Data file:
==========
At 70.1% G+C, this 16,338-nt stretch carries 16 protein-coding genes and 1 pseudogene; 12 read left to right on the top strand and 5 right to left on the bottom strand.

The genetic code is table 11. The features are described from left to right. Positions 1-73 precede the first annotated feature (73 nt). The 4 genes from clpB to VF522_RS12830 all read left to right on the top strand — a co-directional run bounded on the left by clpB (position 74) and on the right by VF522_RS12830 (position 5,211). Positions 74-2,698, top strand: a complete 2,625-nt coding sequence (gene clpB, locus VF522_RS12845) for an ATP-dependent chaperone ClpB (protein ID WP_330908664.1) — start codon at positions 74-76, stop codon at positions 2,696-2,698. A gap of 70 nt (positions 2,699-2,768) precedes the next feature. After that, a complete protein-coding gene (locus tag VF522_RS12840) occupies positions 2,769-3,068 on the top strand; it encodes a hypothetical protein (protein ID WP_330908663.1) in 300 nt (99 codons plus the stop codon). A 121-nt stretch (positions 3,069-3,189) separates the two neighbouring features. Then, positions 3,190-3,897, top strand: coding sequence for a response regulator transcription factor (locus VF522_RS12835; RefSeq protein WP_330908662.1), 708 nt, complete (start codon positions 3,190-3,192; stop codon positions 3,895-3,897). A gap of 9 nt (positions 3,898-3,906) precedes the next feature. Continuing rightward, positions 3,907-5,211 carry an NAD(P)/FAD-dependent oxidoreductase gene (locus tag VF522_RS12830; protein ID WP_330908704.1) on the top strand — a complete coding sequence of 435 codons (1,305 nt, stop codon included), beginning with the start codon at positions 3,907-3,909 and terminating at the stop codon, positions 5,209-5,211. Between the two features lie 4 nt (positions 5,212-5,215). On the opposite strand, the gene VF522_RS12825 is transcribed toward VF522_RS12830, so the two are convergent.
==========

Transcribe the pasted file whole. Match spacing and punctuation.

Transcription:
At 70.1% G+C, this 16,338-nt stretch carries 16 protein-coding genes and 1 pseudogene; 12 read left to right on the top strand and 5 right to left on the bottom strand.

The genetic code is table 11. The features are described from left to right. Positions 1-73 precede the first annotated feature (73 nt). The 4 genes from clpB to VF522_RS12830 all read left to right on the top strand — a co-directional run bounded on the left by clpB (position 74) and on the right by VF522_RS12830 (position 5,211). Positions 74-2,698, top strand: a complete 2,625-nt coding sequence (gene clpB, locus VF522_RS12845) for an ATP-dependent chaperone ClpB (protein ID WP_330908664.1) — start codon at positions 74-76, stop codon at positions 2,696-2,698. A gap of 70 nt (positions 2,699-2,768) precedes the next feature. After that, a complete protein-coding gene (locus tag VF522_RS12840) occupies positions 2,769-3,068 on the top strand; it encodes a hypothetical protein (protein ID WP_330908663.1) in 300 nt (99 codons plus the stop codon). A 121-nt stretch (positions 3,069-3,189) separates the two neighbouring features. Then, positions 3,190-3,897, top strand: coding sequence for a response regulator transcription factor (locus VF522_RS12835; RefSeq protein WP_330908662.1), 708 nt, complete (start codon positions 3,190-3,192; stop codon positions 3,895-3,897). A gap of 9 nt (positions 3,898-3,906) precedes the next feature. Continuing rightward, positions 3,907-5,211 carry an NAD(P)/FAD-dependent oxidoreductase gene (locus tag VF522_RS12830; protein ID WP_330908704.1) on the top strand — a complete coding sequence of 435 codons (1,305 nt, stop codon included), beginning with the start codon at positions 3,907-3,909 and terminating at the stop codon, positions 5,209-5,211. Between the two features lie 4 nt (positions 5,212-5,215). On the opposite strand, the gene VF522_RS12825 is transcribed toward VF522_RS12830, so the two are convergent.